Jageshwar, a hub of religious and tourist activities, is situated at the confluence of three streams that converge to form river Jataganga, a tributary of river Saryu (29°39’N 79°35’; altitude- 1870 m amsl), in Almora district of Uttarakhand, India. Six locations (referred as J1-J6) selected in the Jageshwar area for the present study were: Site J1- the Dandeshwar temple, Site J2- approximately 200 meters away from the Jageshwar temple with lesser human activities, Site J3- Brahmkund where the pilgrims perform a variety of rituals, Site J4- the confluence of J3 and J5 with contaminated water due to water runoff from the confluence and a cremation site, Site J5- an outlet for the offerings used in the temple, and Site J6- away from the temple with lesser human activities.

Sample collection

The water samples were collected in sterile (autoclaved) containers (in triplicate) from the 6 study sites. The sampling was done in three seasons, i.e. summer, rainy and winter, in two consecutive years: Year 1: June (summer), August (rainy) and January (winter) and; Year 2: in similar manner as in case of Year 1.

Bacteriological analysis of water samples

Three standard methods were used for enumeration of bacteria in water samples.

(1) Standard plate count (SPC) method: One ml of appropriate dilution was inoculated on Tryptone yeast extract (TY) agar plates and results were recorded as colony forming units (CFU) following 48 h of incubation at 25° and 37°C.

(2) Determination of coliforms by Most probable number (MPN) method: For determination of coliforms, five test tubes containing 10 ml of double strength lactose broth and 10 test tubes containing single strength lactose broth with Durham’s tubes were taken. The water samples were inoculated in each lactose broth tubes i.e. 10 ml water sample into each five tubes containing 10 ml double strength lactose broth, 1 ml water sample into five tubes containing 5 ml single strength broth, and 0.1 ml water sample into each 5 tubes containing 5 ml single strength lactose broth. All the test tubes were incubated at 37°C for 48 h. Following incubation, all the tubes were observed for acid and gas production. The production of acid and gas indicated the presence of coliforms and thus test was considered positive.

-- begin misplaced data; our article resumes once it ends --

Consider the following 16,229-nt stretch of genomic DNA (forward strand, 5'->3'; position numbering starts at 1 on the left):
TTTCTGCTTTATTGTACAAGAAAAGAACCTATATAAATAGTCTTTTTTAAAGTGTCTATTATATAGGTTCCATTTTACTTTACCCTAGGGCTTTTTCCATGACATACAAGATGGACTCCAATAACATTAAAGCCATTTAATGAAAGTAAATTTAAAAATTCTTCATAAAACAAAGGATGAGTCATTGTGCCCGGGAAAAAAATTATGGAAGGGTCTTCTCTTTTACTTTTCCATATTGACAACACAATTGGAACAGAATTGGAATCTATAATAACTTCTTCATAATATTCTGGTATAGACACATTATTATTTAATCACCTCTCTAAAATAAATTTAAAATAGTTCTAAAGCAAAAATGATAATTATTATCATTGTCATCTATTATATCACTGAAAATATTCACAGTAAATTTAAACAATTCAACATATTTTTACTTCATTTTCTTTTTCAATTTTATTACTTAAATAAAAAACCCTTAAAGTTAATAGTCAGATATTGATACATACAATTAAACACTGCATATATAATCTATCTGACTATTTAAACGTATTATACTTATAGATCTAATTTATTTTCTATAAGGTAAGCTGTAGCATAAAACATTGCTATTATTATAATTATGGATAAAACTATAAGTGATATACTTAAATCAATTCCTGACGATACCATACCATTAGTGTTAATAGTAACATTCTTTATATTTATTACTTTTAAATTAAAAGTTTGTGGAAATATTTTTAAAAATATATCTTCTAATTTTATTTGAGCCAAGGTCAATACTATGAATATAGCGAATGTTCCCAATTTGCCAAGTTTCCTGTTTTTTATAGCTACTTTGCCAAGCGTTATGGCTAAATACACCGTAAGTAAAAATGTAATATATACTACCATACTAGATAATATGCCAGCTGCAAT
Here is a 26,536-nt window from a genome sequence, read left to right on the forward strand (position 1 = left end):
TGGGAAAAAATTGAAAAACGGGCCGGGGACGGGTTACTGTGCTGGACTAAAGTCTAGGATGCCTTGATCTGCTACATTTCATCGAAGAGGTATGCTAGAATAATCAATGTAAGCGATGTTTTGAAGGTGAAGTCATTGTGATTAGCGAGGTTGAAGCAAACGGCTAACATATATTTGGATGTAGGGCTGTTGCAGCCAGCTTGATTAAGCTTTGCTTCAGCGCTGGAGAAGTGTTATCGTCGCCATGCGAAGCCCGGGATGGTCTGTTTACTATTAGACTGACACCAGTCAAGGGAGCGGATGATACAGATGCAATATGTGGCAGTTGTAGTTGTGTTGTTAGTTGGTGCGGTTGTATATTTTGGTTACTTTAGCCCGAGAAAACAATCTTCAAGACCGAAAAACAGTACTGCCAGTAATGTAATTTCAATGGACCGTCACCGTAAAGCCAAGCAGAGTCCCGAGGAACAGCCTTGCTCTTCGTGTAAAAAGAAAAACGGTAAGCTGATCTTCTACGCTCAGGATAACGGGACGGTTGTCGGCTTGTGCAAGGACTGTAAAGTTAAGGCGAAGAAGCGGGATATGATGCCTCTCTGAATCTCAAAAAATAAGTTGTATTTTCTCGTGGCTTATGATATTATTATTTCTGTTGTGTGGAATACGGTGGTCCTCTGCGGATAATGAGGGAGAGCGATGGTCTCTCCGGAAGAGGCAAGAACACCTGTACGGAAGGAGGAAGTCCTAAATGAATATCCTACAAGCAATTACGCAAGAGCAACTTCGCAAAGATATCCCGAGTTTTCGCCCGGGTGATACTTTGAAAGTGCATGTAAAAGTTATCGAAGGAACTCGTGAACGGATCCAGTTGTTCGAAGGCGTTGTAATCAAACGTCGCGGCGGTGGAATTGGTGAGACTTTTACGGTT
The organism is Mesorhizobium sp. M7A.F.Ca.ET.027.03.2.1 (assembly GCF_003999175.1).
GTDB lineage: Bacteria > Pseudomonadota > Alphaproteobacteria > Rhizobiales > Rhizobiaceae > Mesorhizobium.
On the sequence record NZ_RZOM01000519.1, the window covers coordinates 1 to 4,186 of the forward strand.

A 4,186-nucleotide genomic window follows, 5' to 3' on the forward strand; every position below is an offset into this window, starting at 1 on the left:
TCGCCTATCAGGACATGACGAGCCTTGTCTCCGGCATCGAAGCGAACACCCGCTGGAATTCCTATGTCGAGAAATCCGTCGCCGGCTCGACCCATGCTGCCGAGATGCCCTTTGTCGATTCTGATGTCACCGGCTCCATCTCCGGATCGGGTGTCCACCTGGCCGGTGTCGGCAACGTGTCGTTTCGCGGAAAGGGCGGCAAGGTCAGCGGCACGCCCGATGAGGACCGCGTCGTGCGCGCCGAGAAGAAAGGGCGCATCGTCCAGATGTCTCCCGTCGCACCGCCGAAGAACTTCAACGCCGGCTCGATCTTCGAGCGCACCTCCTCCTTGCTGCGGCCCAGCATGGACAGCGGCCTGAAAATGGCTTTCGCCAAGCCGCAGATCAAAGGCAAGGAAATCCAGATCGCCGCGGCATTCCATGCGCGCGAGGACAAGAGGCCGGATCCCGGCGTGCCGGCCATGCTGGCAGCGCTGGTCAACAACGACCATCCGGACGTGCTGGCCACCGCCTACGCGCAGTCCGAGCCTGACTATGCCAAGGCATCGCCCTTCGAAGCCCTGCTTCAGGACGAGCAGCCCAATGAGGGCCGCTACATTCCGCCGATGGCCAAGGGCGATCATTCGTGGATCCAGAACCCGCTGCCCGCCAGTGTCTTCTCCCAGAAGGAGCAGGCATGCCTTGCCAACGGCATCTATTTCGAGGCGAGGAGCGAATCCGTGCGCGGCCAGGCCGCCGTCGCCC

Loop full culture from tubes showing positive results was inoculated in Eosin-methylene blue (EMB) agar and Endo agar, and inoculated at 37°C for 24 h. For further determination of fecal coliforms (FC) and fecal streptococci (FS), lactose fermenting and non fermenting colonies were isolated from MPN tubes, loop full of culture from tubes of MPN test were inoculated into Brilliant green bile and MUG-EC broth, respectively, and incubated at 44.5°C for 24 h.

(3) Membrane filter technique (MFT): For this method, 100 ml water sample was placed through thin sterile membrane filter (pore size 0.45 μm) that is kept in a special filter apparatus contained in a suction flask. The filter disc containing the ‘trapped’ microorganisms was transferred to a sterile Petri dish having an absorbent pad saturated with a selective liquid medium (FC and Endo broth). Number of colonies, developed following incubation at 37°C for 24 h, were recorded. Number of coliforms per 100 ml of water sample were calculated by the formula=colony count/volume of sample used × 100.

Preliminary characterization of pure bacterial isolates